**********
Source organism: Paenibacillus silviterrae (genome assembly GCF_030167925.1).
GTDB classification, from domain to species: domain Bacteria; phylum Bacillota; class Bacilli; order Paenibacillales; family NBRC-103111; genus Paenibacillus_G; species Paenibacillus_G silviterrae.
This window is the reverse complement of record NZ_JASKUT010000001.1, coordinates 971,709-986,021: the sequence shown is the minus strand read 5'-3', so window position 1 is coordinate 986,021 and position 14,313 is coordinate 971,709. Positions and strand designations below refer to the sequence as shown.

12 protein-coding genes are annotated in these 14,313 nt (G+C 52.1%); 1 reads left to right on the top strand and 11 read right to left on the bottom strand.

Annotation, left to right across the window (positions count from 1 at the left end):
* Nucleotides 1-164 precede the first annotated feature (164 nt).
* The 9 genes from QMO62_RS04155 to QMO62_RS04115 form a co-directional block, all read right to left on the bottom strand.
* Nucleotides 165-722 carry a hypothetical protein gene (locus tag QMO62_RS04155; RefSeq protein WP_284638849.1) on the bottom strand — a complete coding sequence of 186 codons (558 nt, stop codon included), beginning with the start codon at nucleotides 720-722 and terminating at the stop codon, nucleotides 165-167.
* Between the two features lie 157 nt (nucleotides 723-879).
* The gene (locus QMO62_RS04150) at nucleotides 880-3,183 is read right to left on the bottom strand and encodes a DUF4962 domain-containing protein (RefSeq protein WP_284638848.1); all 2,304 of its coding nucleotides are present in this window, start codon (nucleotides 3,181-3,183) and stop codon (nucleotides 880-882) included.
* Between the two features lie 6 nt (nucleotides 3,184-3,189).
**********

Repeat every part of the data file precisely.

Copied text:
Source organism: Paenibacillus silviterrae (genome assembly GCF_030167925.1).
GTDB classification, from domain to species: domain Bacteria; phylum Bacillota; class Bacilli; order Paenibacillales; family NBRC-103111; genus Paenibacillus_G; species Paenibacillus_G silviterrae.
This window is the reverse complement of record NZ_JASKUT010000001.1, coordinates 971,709-986,021: the sequence shown is the minus strand read 5'-3', so window position 1 is coordinate 986,021 and position 14,313 is coordinate 971,709. Positions and strand designations below refer to the sequence as shown.

12 protein-coding genes are annotated in these 14,313 nt (G+C 52.1%); 1 reads left to right on the top strand and 11 read right to left on the bottom strand.

Annotation, left to right across the window (positions count from 1 at the left end):
* Nucleotides 1-164 precede the first annotated feature (164 nt).
* The 9 genes from QMO62_RS04155 to QMO62_RS04115 form a co-directional block, all read right to left on the bottom strand.
* Nucleotides 165-722 carry a hypothetical protein gene (locus tag QMO62_RS04155; RefSeq protein WP_284638849.1) on the bottom strand — a complete coding sequence of 186 codons (558 nt, stop codon included), beginning with the start codon at nucleotides 720-722 and terminating at the stop codon, nucleotides 165-167.
* Between the two features lie 157 nt (nucleotides 723-879).
* The gene (locus QMO62_RS04150) at nucleotides 880-3,183 is read right to left on the bottom strand and encodes a DUF4962 domain-containing protein (RefSeq protein WP_284638848.1); all 2,304 of its coding nucleotides are present in this window, start codon (nucleotides 3,181-3,183) and stop codon (nucleotides 880-882) included.
* Between the two features lie 6 nt (nucleotides 3,184-3,189).